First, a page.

If people don't notice it, it's not architecture…

I’ve just caught up on my Dreamspaces and been confronted with a conundrum. In a piece about brutalist architecture, they featured the Tricorn centre in Portsmouth. Here’s a picture of the building in question:

Now, this building hasn’t had the most illustrious of histories. It was built in 1966, given an award in 1967 and voted Britain’s fourth ugliest building in 1968. It is generally reviled by the public and will not be protected by government by being listed. But when the architect – Rodney Gordon – is asked about the general distaste towards his building, he replies:

“Well I’m very surprised. A lot of people liked the building. One thing I do find is that any piece of architecture worth being called architecture is usually both hated and loved. If people don’t notice it, it’s not architecture.”

That last phrase seems extraordinary to me – stunning in its arrogance and audacity and completely in opposition to most of the understandings of design and architecture that I’ve accumulated over the last ten years. That kind of ostentatious statement of impact above function was given up within the first ten years of web design. What Gordon is talking about is the construction of follies – buildings with little or no function but to inspire and awe. Unworkable spaces, unusable spaces. We have them on the web too – sometimes even intentionally – either as art or design showcases or as image-based impactful press prelease or advertising spaces. But this is different. This is a site – a space – designed for shopping and socialising that wants desperately to be innovative and impressive – the architect all the while dismissing the subtle and less overt arts of flows and usability, building things that are not scaled for humans or comprehensible to them. All the things that allow a place to be understood by people are dismissed as unworthy of the name of architecture. And why – because the building must be noticed… It’s stunning. It’s terrible. And I’m fairly sure it’s wrong.

If you’re interested in the Tricorn:

30 replies on “If people don't notice it, it's not architecture…”

I think Owen Luder and partners was the company that designed the building, and that Rodney Gordon was the specific architect behind it. Does anyone have any more information around this?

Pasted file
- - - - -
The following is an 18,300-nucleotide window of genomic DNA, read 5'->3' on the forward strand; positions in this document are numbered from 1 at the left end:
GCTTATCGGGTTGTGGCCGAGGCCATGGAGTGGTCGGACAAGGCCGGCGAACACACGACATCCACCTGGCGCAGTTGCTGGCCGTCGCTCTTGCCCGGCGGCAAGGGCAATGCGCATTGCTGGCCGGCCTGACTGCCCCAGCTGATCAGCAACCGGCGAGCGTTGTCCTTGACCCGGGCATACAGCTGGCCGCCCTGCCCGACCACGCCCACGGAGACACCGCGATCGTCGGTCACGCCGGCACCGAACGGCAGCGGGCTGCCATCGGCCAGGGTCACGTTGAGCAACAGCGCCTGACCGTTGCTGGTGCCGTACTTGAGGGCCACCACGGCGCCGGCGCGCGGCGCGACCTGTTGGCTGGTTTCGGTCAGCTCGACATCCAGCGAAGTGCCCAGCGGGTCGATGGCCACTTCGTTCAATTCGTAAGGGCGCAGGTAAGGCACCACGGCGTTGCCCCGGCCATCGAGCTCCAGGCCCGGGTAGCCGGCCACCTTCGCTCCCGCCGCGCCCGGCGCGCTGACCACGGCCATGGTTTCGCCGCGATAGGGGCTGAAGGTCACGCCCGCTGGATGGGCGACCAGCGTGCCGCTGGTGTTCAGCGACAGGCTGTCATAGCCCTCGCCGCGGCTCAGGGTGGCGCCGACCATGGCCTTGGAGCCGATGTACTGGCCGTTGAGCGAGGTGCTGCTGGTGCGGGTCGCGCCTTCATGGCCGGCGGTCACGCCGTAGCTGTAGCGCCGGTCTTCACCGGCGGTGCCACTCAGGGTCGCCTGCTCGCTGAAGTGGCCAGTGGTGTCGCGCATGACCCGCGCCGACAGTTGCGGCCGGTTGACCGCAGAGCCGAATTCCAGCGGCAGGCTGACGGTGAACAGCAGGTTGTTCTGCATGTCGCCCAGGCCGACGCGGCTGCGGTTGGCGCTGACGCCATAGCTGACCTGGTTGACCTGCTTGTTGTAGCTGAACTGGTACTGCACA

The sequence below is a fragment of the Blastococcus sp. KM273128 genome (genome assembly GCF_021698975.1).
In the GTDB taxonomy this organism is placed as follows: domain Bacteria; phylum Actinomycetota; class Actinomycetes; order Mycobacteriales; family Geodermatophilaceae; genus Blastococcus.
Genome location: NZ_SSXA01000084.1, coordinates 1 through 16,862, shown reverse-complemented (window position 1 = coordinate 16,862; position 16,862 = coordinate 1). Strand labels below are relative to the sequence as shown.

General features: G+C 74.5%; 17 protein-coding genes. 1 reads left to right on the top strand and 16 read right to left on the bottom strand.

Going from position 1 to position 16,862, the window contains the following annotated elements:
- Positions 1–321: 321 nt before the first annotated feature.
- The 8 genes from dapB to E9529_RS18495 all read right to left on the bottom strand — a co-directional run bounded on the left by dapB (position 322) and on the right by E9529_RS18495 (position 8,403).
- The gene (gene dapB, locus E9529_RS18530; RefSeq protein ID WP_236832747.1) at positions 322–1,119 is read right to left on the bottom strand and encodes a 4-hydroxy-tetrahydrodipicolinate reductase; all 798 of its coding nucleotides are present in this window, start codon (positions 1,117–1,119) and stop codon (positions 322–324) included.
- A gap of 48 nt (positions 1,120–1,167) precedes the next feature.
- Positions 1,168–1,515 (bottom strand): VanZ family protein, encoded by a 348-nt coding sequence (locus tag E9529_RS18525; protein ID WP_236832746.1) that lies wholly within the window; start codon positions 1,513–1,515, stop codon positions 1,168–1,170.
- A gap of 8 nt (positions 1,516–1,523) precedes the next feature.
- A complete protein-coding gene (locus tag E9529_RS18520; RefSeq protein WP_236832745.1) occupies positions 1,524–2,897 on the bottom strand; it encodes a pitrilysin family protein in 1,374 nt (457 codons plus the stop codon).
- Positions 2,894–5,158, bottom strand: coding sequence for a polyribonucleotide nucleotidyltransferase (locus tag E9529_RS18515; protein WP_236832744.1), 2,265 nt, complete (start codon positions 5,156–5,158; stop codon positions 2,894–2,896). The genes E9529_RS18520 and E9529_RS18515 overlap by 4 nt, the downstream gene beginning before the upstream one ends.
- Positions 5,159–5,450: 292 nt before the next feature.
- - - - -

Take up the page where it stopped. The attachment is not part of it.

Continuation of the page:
“That kind of ostentatious statement of impact above function was given upwithin the first ten years of web design” – Now that’s a fascinating observation. What’s the difference that made the difference between architecture and web design? I would suggest it is the ease with which success can be measured in web design. Architects, by contrast, are not in the habit of measuring the usage their buildings get once they have been completed, and even if they did they have no valid standard for comparison because large buildings in particular enjoy a local monopoly of function.

“That kind of ostentatious statement of impact above function was given upwithin the first ten years of web design” – That’s the phrase that got my attention too.
While it’s true there’s a resurgent movement under way that puts function over form, one has merely to browse through such style-over-substance breeding grounds as K10k, DiK, PixelSurgeon or the like to see that the guys at the top of the food chain still aren’t on board. Don’t get me wrong, the work there is truly the best of the best; in that pretty, shiny, useless sort of way that fueled the career of many a pop idol chanteuse with implants.
Oh, and URLs of course. http://www.k10k.nethttp://www.designiskinky.com

I like the building on the picture; and in a way I think what the architect says is true, and your comparison to web design an oversimplification. Because we *do* value good design; and good design needs not to be plain (“forgettable”). Design should, however, not impair usability, and this is where many web designers got it wrong and are still getting it wrong. The question to ask, therefore, is this: Does the design of the building make it unsuitable for “shopping and socialising”? If it can achieve both — be a work of art *and* usable, more power to the architect.

I think your description of good design as ‘not plain’ is completely wrong. Is a Post-It flashy? Is a well-designed toothbrush necessarily glamourous? That they be attractive is at most a third of the aspirations of good design/